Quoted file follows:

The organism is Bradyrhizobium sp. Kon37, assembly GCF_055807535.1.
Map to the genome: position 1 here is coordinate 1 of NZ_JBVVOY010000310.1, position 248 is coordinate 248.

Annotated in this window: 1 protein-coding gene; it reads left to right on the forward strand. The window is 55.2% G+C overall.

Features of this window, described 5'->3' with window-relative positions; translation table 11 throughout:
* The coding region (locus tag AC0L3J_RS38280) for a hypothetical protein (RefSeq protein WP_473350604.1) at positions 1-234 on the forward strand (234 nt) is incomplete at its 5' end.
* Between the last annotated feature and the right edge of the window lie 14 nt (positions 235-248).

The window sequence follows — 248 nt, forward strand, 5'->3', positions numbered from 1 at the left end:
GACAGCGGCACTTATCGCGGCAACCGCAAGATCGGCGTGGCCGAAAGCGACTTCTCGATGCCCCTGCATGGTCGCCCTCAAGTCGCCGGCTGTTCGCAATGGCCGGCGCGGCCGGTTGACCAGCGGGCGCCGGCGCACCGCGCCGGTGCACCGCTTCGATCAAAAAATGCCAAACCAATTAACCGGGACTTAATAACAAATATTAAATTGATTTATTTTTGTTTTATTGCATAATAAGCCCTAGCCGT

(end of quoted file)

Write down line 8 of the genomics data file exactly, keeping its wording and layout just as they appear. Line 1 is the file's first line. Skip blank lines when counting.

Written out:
GACAGCGGCACTTATCGCGGCAACCGCAAGATCGGCGTGGCCGAAAGCGACTTCTCGATGCCCCTGCATGGTCGCCCTCAAGTCGCCGGCTGTTCGCAATGGCCGGCGCGGCCGGTTGACCAGCGGGCGCCGGCGCACCGCGCCGGTGCACCGCTTCGATCAAAAAATGCCAAACCAATTAACCGGGACTTAATAACAAATATTAAATTGATTTATTTTTGTTTTATTGCATAATAAGCCCTAGCCGT